To recap, scientists and Olympic athletes alike face stress; that stress threatens to compromise the focus both groups need if they’re to be most productive and successful; and (most importantly):

most of that stress is self-imposed.

We could stand to learn from athletes. Because their stress-onset is often acute, athletes may be more disciplined in their approach to stress management (acknowledging it; owning it; managing it) than the rest of us, for whom the stress might be more chronic, a constant in the background. Athletes accomplish this by understanding their circle of influence, distinguishing between those factors not under their control (downhill- or slalom run wind- and ice conditions, the level of competition, etc.) and those that are (their own body mechanics, actions, etc.) and concentrating on mastery of the latter.

This year’s Olympic venue is in Asia, where culture and philosophy of the martial arts (similar to competition) offer much guidance. Take just one example, Zanshin, a state of relaxed awareness and alertness in the martial arts, and one application – archery, or kyudo. This is a martial art, a form of competition, but is also viewed as a form of moral and spiritual development. Asian archers, and their martial counterparts, seek mushin, a state of “no mindedness,” that is, a mind not fixed or occupied by thought or emotion and thus open to everything – achieved when a person’s mind is free from thoughts of anger, fear, or ego during combat or everyday life. Of course, eastern religions have no monopoly on ideas such as this; Jesus captured much the same thought when he said, do not worry.” And Epictetus proffered the same advice.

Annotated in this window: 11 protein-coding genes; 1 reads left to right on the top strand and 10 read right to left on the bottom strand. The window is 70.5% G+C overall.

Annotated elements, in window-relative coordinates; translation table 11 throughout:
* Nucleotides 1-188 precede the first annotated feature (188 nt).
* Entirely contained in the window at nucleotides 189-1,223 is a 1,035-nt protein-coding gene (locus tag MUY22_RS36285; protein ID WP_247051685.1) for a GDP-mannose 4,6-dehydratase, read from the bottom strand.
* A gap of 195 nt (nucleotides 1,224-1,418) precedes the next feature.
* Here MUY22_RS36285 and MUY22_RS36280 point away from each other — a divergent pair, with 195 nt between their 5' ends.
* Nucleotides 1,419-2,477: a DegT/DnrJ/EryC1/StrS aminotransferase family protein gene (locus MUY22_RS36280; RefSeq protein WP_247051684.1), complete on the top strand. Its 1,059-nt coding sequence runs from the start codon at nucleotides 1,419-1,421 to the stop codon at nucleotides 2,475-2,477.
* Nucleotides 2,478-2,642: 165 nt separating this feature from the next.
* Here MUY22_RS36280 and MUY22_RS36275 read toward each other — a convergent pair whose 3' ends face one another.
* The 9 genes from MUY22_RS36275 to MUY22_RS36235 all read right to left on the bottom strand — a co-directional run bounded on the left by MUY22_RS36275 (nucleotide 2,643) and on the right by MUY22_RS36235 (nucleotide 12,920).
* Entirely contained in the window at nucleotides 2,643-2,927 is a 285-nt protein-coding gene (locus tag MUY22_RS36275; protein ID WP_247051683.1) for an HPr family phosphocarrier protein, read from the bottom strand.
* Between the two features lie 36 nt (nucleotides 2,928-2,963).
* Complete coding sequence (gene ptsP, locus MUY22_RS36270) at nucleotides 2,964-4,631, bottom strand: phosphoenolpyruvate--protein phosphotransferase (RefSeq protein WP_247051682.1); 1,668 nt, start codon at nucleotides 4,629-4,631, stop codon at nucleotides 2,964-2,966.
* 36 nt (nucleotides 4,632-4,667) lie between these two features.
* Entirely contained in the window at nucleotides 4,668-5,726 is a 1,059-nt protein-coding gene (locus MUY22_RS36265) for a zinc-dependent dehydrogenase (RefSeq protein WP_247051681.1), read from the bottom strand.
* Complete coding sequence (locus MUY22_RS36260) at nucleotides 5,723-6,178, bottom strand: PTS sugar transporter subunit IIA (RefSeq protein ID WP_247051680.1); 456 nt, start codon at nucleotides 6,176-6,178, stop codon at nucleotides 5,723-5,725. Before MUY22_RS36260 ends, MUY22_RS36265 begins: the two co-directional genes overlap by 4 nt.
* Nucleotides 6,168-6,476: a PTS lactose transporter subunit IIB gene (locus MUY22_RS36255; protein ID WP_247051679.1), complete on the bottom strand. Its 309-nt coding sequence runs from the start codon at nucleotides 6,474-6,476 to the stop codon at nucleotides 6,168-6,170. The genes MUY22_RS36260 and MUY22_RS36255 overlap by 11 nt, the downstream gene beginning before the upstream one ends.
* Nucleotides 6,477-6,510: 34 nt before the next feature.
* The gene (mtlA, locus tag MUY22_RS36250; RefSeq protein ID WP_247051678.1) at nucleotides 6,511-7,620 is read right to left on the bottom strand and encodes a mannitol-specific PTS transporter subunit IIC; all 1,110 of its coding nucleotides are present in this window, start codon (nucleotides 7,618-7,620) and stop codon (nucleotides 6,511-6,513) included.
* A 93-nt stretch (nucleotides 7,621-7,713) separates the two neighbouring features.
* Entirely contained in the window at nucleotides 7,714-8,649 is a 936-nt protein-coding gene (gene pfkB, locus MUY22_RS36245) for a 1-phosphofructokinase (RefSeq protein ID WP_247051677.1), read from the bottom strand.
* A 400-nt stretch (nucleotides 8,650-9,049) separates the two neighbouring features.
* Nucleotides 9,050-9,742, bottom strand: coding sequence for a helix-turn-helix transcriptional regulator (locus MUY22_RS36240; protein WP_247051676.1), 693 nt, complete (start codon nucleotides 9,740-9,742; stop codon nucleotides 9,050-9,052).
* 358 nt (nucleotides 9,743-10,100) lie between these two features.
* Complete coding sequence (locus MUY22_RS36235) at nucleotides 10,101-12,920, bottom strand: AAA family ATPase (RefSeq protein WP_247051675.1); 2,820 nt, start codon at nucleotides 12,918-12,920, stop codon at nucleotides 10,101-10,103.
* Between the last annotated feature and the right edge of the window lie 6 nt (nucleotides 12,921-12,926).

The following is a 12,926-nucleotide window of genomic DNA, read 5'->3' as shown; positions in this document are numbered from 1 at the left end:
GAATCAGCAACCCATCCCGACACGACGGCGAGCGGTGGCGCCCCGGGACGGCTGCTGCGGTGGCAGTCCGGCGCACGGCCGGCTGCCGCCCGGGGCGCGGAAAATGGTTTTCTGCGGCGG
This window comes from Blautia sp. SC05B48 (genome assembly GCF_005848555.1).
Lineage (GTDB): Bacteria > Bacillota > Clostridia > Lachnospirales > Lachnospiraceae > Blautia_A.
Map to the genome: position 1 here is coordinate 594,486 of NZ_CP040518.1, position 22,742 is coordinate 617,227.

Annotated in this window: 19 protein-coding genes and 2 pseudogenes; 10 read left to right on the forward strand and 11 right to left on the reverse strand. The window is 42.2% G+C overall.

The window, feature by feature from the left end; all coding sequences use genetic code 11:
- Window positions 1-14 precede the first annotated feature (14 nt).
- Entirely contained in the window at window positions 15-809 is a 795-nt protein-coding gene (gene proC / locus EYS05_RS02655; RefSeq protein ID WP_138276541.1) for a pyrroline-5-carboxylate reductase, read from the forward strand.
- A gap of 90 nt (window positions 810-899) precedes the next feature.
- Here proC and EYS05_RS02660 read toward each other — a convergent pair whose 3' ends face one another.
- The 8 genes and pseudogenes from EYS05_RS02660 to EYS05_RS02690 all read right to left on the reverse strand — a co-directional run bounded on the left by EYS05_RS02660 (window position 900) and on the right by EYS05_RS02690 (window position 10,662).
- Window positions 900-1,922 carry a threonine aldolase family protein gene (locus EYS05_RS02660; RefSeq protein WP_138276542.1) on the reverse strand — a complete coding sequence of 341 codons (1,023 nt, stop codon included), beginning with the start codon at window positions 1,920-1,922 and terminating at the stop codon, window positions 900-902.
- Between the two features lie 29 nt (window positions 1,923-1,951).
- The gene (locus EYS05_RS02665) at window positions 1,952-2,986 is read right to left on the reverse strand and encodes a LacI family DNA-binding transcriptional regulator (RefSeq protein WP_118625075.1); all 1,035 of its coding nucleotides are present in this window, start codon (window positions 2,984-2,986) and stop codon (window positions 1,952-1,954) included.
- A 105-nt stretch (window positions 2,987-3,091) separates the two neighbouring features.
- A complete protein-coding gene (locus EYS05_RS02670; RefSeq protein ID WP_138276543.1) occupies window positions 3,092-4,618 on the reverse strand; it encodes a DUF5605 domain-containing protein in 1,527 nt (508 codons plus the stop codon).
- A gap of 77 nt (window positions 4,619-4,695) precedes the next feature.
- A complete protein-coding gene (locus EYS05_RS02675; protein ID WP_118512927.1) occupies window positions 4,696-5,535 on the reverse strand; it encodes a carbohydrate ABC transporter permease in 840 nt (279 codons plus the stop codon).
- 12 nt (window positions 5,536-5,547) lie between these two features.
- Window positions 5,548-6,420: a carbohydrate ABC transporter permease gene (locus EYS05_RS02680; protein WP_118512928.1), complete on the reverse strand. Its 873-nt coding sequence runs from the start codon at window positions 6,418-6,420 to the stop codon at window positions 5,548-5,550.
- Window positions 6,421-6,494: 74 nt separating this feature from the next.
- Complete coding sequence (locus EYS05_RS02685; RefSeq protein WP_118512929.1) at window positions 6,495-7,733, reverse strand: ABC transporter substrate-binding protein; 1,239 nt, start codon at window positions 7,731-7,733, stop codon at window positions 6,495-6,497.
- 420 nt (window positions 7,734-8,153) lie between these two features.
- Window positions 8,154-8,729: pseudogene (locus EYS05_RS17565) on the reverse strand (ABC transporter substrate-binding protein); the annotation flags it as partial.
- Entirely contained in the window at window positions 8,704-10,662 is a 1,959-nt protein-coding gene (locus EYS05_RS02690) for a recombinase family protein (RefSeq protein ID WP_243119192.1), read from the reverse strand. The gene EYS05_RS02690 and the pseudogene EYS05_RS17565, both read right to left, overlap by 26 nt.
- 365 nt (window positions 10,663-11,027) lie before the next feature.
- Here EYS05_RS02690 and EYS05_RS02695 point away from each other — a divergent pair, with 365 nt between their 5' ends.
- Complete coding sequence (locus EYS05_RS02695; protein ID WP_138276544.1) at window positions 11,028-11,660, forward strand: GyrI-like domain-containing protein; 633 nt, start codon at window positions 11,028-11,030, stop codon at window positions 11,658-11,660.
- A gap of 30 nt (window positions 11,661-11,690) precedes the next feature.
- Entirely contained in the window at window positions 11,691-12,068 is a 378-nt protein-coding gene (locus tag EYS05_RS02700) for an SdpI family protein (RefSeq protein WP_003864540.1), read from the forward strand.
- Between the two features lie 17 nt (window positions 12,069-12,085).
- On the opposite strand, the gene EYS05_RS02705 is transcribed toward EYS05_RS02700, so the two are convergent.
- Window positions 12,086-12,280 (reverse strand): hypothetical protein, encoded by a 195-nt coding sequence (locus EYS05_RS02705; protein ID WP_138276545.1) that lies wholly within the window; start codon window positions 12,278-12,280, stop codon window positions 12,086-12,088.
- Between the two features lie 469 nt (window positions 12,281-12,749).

So, fellow scientists, if we want to keep moving science and technology forward, we might explore and develop practices of mindlessness with respect to the high stakes or frustrating conditions of our work.

Too complicated? Requiring too much self-discipline? Well, we could instead follow the example of half-pipe gold medalist snowboarder Chloe Kim – and eat ice cream.


[1] Of course, there are some scientists sprinkled through all these over-simplified categories.